Future of shellfishing across Maine 

ORONO — The Senator George J. Mitchell Center for Sustainability Solutions at the University of Maine will host a talk on learning, equity and collaboration in Maine and Wabanaki wild shellfisheries on Monday, April 12, from 3-4 p.m. 

The future of shellfishing across Maine and Wabanaki homelands is uncertain, as wild clam and mussel fisheries face pressures from warming ocean temperatures and unsustainable economic and social conditions.  

There is room for optimism, however, as a growing network of partners across coastal shellfish communities work together for the health and resilience of these fisheries. The Maine Shellfish Learning Network (MSLN) plays a key role in these efforts with a mission to promote learning, leadership and equity in wild clam and mussel shellfisheries. The MSLN has helped create new spaces for collaboration, contributing to a variety of positive impacts for sustainability and adaptive capacity of the communities and fisheries.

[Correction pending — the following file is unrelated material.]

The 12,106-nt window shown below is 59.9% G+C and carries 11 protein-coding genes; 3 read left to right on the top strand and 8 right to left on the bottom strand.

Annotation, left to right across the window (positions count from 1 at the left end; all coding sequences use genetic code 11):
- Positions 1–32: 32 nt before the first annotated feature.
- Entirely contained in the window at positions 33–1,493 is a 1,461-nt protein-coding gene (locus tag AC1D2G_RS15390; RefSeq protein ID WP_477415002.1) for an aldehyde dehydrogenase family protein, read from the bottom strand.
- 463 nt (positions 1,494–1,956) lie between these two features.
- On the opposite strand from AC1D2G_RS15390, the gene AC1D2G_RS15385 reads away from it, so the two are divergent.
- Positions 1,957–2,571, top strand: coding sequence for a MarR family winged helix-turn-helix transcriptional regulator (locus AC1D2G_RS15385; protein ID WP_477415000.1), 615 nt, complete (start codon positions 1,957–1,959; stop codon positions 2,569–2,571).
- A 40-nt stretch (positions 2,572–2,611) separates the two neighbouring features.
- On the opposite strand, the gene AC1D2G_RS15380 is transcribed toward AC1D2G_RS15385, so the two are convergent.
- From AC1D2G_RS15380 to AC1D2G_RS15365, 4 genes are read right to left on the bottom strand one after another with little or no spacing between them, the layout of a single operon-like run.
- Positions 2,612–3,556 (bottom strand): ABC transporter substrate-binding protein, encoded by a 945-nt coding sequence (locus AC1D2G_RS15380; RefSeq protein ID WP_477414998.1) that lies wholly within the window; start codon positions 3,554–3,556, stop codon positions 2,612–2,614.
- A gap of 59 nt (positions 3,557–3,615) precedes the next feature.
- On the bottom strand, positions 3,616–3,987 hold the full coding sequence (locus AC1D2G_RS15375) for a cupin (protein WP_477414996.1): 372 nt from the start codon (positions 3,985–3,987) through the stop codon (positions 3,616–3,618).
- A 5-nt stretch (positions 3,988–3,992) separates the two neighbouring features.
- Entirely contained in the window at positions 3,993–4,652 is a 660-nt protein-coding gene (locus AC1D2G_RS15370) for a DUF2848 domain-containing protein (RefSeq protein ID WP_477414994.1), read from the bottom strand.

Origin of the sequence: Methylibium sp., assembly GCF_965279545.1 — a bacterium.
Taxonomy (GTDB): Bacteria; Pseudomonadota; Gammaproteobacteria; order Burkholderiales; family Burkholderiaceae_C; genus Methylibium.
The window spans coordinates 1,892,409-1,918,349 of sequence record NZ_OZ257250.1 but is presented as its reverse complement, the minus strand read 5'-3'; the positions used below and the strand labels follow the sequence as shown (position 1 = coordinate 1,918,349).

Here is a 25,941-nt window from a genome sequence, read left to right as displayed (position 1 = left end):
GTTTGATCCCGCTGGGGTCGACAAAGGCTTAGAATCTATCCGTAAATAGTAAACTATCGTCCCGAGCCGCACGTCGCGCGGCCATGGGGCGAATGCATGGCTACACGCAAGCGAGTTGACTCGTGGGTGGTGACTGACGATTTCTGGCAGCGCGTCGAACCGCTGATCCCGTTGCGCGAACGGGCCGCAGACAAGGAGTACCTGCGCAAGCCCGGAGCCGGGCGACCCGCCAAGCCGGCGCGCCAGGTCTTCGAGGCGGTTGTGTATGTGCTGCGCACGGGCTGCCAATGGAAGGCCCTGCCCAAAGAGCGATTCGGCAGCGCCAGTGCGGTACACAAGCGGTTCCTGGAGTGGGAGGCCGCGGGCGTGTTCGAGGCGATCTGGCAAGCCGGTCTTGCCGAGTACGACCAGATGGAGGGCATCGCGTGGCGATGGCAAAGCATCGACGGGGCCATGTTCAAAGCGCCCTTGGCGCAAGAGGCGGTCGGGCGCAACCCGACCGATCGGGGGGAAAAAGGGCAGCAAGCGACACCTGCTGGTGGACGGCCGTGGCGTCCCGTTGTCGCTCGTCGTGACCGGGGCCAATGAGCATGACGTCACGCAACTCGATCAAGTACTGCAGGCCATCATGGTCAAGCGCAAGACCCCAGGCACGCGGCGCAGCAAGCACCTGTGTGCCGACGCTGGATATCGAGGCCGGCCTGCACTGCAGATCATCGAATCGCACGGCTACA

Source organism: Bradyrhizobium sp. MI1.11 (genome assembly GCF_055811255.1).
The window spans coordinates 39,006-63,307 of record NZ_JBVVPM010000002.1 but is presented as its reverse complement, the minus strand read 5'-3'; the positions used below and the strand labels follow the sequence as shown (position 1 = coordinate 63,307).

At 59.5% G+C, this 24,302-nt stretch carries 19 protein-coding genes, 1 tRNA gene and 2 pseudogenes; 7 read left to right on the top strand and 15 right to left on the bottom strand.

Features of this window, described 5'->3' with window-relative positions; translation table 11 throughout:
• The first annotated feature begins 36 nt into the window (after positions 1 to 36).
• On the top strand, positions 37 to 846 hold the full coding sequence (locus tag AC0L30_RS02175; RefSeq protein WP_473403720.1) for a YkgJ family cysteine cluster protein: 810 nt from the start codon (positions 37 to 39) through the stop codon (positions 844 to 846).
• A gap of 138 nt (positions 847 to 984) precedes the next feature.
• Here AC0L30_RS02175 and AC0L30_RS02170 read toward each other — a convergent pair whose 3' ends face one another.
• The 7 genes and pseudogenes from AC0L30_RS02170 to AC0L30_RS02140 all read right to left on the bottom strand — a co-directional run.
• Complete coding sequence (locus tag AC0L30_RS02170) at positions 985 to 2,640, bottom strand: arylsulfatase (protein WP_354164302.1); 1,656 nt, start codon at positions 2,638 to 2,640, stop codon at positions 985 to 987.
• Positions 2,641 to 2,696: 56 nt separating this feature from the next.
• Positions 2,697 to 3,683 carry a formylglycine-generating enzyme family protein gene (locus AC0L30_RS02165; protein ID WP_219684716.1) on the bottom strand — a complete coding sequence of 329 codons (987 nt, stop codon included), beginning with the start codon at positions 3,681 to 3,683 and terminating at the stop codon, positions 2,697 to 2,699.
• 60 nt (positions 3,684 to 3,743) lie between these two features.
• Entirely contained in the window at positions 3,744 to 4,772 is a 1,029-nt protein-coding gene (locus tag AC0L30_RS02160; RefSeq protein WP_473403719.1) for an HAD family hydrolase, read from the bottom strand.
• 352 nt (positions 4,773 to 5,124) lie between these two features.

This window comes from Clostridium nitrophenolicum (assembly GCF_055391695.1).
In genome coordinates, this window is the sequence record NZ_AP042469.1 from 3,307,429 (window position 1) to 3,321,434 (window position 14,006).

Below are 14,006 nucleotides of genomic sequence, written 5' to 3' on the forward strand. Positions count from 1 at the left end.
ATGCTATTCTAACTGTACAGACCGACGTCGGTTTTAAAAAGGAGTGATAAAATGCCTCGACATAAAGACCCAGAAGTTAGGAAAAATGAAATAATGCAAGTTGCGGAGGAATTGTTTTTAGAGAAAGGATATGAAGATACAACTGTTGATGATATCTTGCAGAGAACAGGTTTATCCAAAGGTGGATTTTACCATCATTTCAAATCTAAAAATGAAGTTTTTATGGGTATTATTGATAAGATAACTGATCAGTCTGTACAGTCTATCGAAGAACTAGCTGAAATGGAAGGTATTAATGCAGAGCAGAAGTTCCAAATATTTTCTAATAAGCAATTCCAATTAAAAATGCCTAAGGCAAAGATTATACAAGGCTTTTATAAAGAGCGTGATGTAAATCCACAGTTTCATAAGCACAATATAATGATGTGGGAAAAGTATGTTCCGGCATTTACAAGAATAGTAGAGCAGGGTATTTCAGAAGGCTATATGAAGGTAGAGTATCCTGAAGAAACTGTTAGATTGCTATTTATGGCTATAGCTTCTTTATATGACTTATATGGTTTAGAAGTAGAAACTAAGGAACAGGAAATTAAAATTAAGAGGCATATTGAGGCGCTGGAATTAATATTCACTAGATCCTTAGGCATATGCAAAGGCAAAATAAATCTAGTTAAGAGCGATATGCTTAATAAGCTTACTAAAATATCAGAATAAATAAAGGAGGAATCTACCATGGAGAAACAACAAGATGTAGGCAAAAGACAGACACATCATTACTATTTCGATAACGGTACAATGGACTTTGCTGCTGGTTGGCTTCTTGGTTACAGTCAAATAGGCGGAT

In this talk, Bridie McGreavy, Anthony Sutton and Gabrielle Hillyer will describe the process of building the network, progress on multiple projects and plans for collaborative legislative policy development. McGreavy is an associate professor of environmental communication at UMaine and project leader for the MSLN. Sutton recently completed a doctorate in ecology and environmental sciences at UMaine, where he focused on Wabanaki food systemsand he is community food facilitator for the MSLN. Hillyer is MSLN project coordinator and a doctoral student in ecology and environmental sciences.  

The talk is free and available via Zoom; registration is required. To register and receive connection information, go to umaine.edu/mitchellcenter/event. 

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